From the country of the Nizari Isma’ilis, Ibn Battutah made his way towards Dimashq al-Sham (Damascus), passing through the cities of al-Ladhiqiyah (Latakia) and Ba’labakk (Baalbek). His description of the industry of Ba’labakk is most illuminating:

“It has such an abundance of cherries as is not to be found elsewhere, and in it is manufactured the dibs which is called by its name. It is a kind of thick fruit juice they make from grapes; they have a kind of clay which they add to this, with the result that it solidifies. The jar into which the paste is put can then be broken and the contents will remain in one piece. From this dibs is manufactured a sweetmeat, into which pistachios and almonds are put, and which they call al-mulabban. Another name they give to it is ‘horse-skin’. Another industry at Ba’labakk is the making of wooden vessels and spoons that have no equal in the world. Frequently they make a large dish, then make a second which fits into the hollow of the first, and another in the hollow of that, and so on to as many as ten, which anyone seeing them would imagine to be a single dish. In the same way with spoons, they make a series of ten, one within the hollow of the other, and make a leather covering for them. A man will carry this in his belt, and on joining in a meal with his friends, will take it out; those who see it think it to be a single spoon, whereupon he produces nine others from within it.”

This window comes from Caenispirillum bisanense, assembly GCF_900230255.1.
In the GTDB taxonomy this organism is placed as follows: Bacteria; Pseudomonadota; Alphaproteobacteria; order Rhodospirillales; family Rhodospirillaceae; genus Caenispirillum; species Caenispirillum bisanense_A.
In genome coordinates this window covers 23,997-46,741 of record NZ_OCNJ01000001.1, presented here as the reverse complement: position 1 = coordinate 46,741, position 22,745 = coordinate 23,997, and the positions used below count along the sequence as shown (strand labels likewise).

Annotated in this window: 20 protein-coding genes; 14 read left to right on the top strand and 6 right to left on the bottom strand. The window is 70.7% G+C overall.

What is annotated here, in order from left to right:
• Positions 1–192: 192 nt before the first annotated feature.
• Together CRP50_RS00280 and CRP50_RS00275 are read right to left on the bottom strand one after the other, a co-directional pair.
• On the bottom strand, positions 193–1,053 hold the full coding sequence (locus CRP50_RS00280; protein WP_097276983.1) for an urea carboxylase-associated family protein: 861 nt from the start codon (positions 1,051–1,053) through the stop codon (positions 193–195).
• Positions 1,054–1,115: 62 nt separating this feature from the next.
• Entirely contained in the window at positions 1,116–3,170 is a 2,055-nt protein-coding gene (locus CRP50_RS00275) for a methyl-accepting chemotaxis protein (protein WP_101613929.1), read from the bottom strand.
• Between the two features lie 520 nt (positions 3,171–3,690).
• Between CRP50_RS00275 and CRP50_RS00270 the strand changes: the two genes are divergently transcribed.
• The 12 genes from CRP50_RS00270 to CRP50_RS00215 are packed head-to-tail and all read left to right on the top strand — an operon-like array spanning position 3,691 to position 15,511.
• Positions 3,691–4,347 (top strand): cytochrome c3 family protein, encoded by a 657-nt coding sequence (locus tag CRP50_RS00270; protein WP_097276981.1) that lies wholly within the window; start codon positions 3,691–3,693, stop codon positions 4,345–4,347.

Ibn Battutah’s love for detail is matched by a sense of wonder seen more often in children than adults. One has to love a man who took such delight in describing the tricks one could perform with cleverly contrived cutlery.

Image Attribution: The image above is sourced from Wikimedia Commons and based on a painting of the town of Baalbek by the Hungarian artist Tivadar Csontváry Kosztka (1853-1919), uploaded by Szilas. Dating back to 1906, it has been preserved in the Janus Pannonius Museum of Pecs, Hungary.

Reference: The Travels of Ibn Battutah (edited by Tim Mackintosh-Smith)